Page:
What does this have to do with werewolves? Great question! I am thinking about the adaptive advantage of making antibodies to our own neurotransmitter receptors. How could that POSSIBLY be an advantage? What it means is that when someone is very very ill, or very very stressed, or both, at a certain point the immune system starts making crisis antibodies. These cause neurotransmitter and other symptoms. Brain fog, obsessive compulsive disorder, anxiety, muscle pain, fatigue and on down some very long lists. A recent study of fibromyalgia patients looked at 8 antibodies. One was an antibody to the GABA receptor. All of the patients had some of the antibodies, none of them had all of them, and they all had different patterns. So there is no marker and the neurotransmitter antibody could explain brain function changes.

Why werewolves? I am thinking of the old legends that are embedded in multiple countries and languages. Werewolves, demons, vampires, angels. My fourth pneumonia has left a problem: I can’t tolerate gluten any more. We did the antibody tests last week. I think they will be negative, because my gluten intolerance is relatively mild. I can have a tiny bit. People with bad celiac really can’t have any. I may have an antibody that is either a low level or one that has not been described yet. So with repeated infections, four pneumonias plus the exposure to my mother’s antibodies to tuberculosis in the womb, I now have what is looking like a permanent change in diet. This pneumonia started in March 2021, so it’s over a year. I had diverticulitis after that in August. I ate a piece of tempura two months later and thought, ooops, that has gluten! The next day I hurt in the same place as the diverticulitis and decided that I would stay well away from gluten for a while.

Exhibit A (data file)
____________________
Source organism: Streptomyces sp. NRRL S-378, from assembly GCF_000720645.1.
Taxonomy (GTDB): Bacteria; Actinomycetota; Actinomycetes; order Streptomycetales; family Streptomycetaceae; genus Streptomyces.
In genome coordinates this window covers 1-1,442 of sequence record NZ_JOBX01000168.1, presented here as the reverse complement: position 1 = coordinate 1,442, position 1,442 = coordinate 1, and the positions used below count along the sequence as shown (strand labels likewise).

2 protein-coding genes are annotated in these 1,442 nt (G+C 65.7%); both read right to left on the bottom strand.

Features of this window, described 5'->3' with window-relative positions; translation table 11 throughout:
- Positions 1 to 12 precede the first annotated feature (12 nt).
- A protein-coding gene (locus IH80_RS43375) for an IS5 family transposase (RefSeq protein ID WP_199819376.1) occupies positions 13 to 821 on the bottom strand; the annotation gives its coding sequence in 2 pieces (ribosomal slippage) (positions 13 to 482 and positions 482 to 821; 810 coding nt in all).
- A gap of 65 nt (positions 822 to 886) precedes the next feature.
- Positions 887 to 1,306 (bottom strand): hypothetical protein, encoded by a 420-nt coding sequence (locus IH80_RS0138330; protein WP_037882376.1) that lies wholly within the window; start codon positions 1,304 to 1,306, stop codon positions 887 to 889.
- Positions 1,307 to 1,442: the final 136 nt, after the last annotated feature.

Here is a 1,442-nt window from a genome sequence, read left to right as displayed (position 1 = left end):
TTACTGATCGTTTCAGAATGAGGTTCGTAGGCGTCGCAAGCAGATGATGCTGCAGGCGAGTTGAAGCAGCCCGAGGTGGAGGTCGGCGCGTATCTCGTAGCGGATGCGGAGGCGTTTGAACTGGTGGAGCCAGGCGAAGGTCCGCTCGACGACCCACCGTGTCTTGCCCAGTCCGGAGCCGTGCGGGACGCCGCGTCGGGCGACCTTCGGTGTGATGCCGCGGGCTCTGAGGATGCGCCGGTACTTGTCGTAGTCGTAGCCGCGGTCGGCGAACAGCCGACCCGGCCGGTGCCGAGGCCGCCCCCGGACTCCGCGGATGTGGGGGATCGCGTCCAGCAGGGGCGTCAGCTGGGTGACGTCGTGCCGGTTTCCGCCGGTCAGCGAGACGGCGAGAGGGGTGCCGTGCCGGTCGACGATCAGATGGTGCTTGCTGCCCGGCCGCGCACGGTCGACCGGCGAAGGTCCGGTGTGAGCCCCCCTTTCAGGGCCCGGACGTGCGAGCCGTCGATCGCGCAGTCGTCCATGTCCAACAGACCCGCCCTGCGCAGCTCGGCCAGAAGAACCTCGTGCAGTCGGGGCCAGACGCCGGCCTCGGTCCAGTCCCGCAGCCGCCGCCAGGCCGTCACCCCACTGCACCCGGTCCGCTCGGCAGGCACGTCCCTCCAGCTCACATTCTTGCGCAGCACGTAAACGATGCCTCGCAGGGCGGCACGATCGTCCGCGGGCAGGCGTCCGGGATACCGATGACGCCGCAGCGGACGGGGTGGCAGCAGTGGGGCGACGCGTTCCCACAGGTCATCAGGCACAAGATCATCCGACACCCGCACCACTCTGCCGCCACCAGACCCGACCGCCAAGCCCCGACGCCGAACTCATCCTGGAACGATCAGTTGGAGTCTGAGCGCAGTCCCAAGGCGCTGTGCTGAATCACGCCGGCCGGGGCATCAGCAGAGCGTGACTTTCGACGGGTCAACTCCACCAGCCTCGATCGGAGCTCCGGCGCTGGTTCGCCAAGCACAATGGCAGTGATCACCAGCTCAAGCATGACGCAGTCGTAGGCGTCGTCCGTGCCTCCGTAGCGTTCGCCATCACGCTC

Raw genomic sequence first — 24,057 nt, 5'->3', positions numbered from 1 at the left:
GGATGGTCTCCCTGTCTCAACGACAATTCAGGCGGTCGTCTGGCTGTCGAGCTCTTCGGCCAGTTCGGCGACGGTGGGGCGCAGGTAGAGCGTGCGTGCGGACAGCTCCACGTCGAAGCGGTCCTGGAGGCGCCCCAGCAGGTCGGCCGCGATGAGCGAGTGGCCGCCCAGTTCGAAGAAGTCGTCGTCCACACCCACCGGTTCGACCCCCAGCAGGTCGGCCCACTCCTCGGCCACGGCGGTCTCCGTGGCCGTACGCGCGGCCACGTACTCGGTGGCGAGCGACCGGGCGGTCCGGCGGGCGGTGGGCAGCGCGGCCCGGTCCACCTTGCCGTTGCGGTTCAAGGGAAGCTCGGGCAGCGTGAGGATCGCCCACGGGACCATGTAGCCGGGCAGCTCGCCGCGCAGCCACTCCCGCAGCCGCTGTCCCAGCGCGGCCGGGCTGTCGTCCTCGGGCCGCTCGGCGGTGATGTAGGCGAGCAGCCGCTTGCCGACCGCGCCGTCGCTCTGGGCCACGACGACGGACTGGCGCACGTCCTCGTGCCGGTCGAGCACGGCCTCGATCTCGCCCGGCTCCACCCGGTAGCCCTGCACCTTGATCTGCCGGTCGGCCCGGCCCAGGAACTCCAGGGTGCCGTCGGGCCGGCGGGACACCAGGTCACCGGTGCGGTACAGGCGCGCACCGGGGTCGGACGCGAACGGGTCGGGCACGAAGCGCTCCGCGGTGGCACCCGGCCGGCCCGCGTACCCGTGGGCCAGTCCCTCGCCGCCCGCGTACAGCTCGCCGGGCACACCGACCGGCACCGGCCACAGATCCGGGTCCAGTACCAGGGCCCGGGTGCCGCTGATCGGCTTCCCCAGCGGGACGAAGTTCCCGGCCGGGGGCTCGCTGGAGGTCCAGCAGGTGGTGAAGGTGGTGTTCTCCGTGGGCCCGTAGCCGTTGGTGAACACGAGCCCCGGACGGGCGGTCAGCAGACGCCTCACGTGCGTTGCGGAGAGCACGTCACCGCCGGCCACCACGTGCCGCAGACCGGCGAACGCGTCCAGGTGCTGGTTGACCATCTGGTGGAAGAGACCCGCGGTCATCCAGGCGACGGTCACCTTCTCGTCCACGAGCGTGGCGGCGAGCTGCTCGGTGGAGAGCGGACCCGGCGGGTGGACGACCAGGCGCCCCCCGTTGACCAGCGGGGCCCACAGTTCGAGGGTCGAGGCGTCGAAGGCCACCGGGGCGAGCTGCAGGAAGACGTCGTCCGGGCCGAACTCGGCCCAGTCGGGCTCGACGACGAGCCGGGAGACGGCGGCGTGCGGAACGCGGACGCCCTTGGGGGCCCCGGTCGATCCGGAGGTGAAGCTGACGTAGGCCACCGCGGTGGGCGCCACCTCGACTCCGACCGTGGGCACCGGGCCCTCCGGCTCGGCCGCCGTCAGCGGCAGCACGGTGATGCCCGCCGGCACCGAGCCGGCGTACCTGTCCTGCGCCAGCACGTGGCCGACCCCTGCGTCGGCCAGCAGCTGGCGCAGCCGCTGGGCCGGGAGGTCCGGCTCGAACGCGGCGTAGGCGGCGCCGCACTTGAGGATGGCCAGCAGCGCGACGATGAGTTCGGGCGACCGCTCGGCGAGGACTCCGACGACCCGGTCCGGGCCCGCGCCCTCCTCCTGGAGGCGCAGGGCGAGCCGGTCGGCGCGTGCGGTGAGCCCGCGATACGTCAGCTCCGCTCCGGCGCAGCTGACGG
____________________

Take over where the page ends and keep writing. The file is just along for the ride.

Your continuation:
The adaptive advantage of having antibodies that change our diet or character or make us stronger or weaker would be to force us to change. To leave a community. To ask for help. To hide during a pandemic. To fight or be suspicious of everyone. Being a grumpy werewolf might save your life in a pandemic, as long as you don’t break any laws and eat someone. A friend likes the dark and hibernates and likes protein best: vampire or bear? I am not sure, maybe a vampire bear. Chronic fatigue seems to “save” or at least stop people from working 20 hours a day and driving themselves to illness. I am not saying that chronic fatigue is good or fun: but it might be adaptive. Brain fog and stiff muscles: zombies, anyone?

Can we do anything to prevent ourselves from getting these mysterious but probably autoimmune disorders? Yes. Lower stress. BUT WE ARE IN A PANDEMIC. Yes, but we can still lower stress. Here are three things to do:

  1. Do not work yourself into the ground, into illness, into the grave. Take breaks.
  2. BREATHE. A simple exercise to quiet the nervous system is to breathe in four seconds and out for seconds. You have to pay attention or count, unless you do it as part of facing a wall meditating, but it works. The veterans I worked with agreed that this works and they are not an easy crowd to please.
  3. LOLCATS or whatever makes you laugh. Sit under a tree. Throw rocks in the water at the beach. Play with a child’s toy with or without the child. (Remember to share.) Sit in a rocking chair and rock gently. Go for a walk, slowly, no ear buds. Listen to the birds. Watch the tops of trees move in the wind. This quiets the sympathetic fight or flight response and switches us to the relaxed parasympathetic. Do this every day at least once.

These all quiet the nervous system which in turn quiets the immune system.

But wait, some people are in a war zone or a disaster zone or an earthquake! Yes. Help them. Get them out. Send something locally or internationally. Give something to your local “buy nothing” group or Heifer or one of the groups in your town: Rotary, Soroptmists, Elks, your local Area Aging help group.

And that is Drkottaway’s Werewolf Theory, a work in progress, under study. I need NIH West. Contact me to start the fund drive.

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References:

Overview of fibromyalgia: https://www.verywellhealth.com/autoimmunity-neuroinflammation-in-fibromyalgia-5197944